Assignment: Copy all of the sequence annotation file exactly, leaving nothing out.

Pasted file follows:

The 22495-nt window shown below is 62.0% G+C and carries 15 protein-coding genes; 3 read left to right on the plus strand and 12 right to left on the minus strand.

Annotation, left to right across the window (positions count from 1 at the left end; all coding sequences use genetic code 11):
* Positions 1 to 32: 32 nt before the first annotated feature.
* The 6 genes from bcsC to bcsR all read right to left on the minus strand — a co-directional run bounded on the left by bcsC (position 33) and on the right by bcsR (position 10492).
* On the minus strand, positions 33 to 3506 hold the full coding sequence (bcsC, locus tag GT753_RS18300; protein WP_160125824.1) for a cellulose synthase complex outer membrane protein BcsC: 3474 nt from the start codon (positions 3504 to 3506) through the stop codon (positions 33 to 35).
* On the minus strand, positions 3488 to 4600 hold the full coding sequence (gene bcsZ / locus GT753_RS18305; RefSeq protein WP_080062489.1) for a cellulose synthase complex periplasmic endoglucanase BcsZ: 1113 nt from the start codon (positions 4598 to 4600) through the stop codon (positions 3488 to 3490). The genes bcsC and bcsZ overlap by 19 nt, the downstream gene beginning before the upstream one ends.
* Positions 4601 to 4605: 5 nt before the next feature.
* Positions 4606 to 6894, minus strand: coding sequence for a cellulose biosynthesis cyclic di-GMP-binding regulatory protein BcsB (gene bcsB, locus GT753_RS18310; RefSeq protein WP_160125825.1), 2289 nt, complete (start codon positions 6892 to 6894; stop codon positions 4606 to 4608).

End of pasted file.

The 22495-nt window shown below is 62.0% G+C and carries 15 protein-coding genes; 3 read left to right on the plus strand and 12 right to left on the minus strand.

Annotation, left to right across the window (positions count from 1 at the left end; all coding sequences use genetic code 11):
* Positions 1 to 32: 32 nt before the first annotated feature.
* The 6 genes from bcsC to bcsR all read right to left on the minus strand — a co-directional run bounded on the left by bcsC (position 33) and on the right by bcsR (position 10492).
* On the minus strand, positions 33 to 3506 hold the full coding sequence (bcsC, locus tag GT753_RS18300; protein WP_160125824.1) for a cellulose synthase complex outer membrane protein BcsC: 3474 nt from the start codon (positions 3504 to 3506) through the stop codon (positions 33 to 35).
* On the minus strand, positions 3488 to 4600 hold the full coding sequence (gene bcsZ / locus GT753_RS18305; RefSeq protein WP_080062489.1) for a cellulose synthase complex periplasmic endoglucanase BcsZ: 1113 nt from the start codon (positions 4598 to 4600) through the stop codon (positions 3488 to 3490). The genes bcsC and bcsZ overlap by 19 nt, the downstream gene beginning before the upstream one ends.
* Positions 4601 to 4605: 5 nt before the next feature.
* Positions 4606 to 6894, minus strand: coding sequence for a cellulose biosynthesis cyclic di-GMP-binding regulatory protein BcsB (gene bcsB, locus GT753_RS18310; RefSeq protein WP_160125825.1), 2289 nt, complete (start codon positions 6892 to 6894; stop codon positions 4606 to 4608).